Art Vent

Letting the Fresh Air In

Spot on, spot off

February 5, 2012 - 4:55pm -- Carol Diehl

Out, damned spot! – Lady Macbeth

I was walking along 24th Street in the bitter wind, wondering if it was necessary to write any more about Damien Hirst’s blasted spots, and if I really needed to see even one of the shows. But there I was at Gagosian’s door, and it seemed silly not to go in, so I did and….a terrible thing happened. Are you ready? I’m about to admit something that could ruin my credibility forever: I liked them. Okay, to be completely candid, I didn’t just like them, I loved them. Especially the humungous gallery with the big, big spots and the smaller room with the paintings where the spots are formed into vibrating circles. The color, movement, and exuberance reminded me of Matisse and made me want to dance (by now you’re wondering, what is she taking, and where can I get some?). It was such a relief to have an experience of art that wasn’t complicated by a lot of tacked-on personal or intellectual bullshit, but was simply happy. Especially since I’d just come from the Bill Jensen painting show at Cheim & Read, which was over-the-top depressing. The mantra in the art world seems to be “if you can’t make it good, make it grim.” And I thought how, in the current context, the most radical thing an artist can do is create art that causes to people feel good, that makes them, as Tolstoy said, “love life in all its countless, inexhaustible manifestations.“ The art world seems to equate happy with sappy. And there’s a reason for this – happy art is extremely hard to make, which is why hardly anyone even attempts it. But here it was, in the Gagosian gallery of all places, suddenly transformed into  a joyous, celebratory oasis in the middle of cold, heartless Chelsea.

The next day I visited the Madison Avenue permutation. To get there I had to walk past a shop selling Hirst "spot" effluvia, whose giant windows looking onto the street revealed a lone, rather dazed-looking customer. It reminded me of those stores that used to be ubiquitous on Madison and in SoHo (do they still exist?) that specialized in knock-off Dali, Chagall, Miro, and Picasso prints. And upstairs, well, it was a total bore. I trudged from room to room and floor to floor, marveling at the ridiculousness of the over-abundance of guards, until I realized that this was one of those situations that could cause someone not to want to steal the things, God knows, but I could see how, in that compressed, airless environment with all that repetition, a person—maybe even me—could go berserk and act out. Happily, I was able to contain myself. Back on the street the chilly breeze was refreshing, and I walked toward the subway thinking, what a load of crap! I hate those fuckin’ spots!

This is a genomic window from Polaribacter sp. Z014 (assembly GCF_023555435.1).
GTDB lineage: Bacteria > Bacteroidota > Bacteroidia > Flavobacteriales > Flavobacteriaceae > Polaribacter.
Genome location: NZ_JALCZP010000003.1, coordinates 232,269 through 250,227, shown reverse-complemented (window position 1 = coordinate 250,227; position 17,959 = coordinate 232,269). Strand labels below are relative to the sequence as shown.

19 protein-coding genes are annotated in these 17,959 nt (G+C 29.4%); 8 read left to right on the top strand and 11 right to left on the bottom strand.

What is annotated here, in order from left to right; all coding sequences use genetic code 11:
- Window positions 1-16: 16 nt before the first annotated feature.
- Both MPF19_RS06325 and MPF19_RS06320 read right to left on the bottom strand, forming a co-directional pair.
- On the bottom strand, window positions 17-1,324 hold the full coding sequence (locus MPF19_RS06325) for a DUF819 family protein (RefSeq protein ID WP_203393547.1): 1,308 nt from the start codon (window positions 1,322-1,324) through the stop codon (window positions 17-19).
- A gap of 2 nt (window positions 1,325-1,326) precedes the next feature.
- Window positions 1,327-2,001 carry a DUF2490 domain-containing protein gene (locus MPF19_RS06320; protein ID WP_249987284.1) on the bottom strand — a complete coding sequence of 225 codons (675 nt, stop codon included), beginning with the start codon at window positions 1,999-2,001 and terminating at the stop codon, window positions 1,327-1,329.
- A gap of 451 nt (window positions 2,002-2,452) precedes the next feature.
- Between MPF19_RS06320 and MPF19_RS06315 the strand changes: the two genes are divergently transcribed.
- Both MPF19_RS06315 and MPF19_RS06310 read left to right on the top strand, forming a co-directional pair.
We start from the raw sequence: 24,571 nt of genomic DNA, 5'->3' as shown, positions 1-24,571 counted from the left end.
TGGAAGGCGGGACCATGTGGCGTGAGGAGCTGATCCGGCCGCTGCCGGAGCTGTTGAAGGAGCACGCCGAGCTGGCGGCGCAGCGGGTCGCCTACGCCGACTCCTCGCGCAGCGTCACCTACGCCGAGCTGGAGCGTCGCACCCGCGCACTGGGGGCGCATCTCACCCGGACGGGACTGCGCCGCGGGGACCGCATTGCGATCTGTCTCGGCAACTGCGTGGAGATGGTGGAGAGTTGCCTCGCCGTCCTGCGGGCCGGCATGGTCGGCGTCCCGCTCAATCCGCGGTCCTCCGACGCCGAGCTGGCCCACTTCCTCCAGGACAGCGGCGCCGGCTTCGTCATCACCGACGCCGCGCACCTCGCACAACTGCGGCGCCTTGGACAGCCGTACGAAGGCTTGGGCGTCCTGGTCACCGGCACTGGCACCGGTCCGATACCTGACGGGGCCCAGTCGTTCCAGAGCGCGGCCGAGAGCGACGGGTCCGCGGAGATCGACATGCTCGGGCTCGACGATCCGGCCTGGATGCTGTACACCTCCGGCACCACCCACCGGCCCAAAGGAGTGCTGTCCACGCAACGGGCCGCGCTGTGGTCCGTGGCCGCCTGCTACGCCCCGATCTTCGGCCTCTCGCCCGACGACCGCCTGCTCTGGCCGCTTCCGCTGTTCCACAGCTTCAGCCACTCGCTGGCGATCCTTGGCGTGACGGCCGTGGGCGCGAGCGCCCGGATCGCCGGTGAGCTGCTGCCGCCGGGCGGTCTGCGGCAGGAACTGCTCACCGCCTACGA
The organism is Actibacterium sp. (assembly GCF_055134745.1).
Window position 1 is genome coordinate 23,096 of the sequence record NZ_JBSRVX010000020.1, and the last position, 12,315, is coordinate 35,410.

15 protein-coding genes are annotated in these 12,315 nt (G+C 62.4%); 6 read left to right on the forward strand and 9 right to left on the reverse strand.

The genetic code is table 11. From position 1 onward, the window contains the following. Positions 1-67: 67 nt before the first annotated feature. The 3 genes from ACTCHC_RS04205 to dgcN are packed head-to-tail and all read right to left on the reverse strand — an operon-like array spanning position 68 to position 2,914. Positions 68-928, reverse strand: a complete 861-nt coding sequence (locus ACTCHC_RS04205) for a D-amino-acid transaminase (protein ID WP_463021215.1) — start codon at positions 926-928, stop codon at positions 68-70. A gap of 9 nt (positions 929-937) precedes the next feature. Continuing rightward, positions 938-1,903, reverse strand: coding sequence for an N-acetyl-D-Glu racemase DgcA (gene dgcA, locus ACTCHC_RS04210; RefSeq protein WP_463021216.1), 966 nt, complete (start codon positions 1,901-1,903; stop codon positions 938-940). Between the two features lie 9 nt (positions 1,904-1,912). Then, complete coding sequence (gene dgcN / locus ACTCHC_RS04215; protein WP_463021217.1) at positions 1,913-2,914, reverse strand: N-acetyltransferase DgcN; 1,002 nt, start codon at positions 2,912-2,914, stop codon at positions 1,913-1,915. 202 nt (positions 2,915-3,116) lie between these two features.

Yes, it can be very disconcerting to realize that you actually like something that Damien Hirst has made (or rather one of his lackeys has made). I've had the same experience. I wonder though, did you not like the second gallery viewing because of the atmosphere, the work, or your own mental state. Thanks for bravely sharing, I know it can be a tough thing to admit among a community of artists.

I feel like I can always count on you to see things with fresh eyes.......being open to really looking at those paintings is a feat in itself, given all the attention / inches of text they have garnered. I agree with Dee, my favorite part of this post is your observation that 'happy' art is the hardest kind to pull off -- or the 'happy' facet of complicated things is hard to represent without seeming glib or pollyanna. For my part, I can't imagine liking the DH paintings -- but then I HAVn't actually bothered to SEE them, and so -- joke's on me, I guess.

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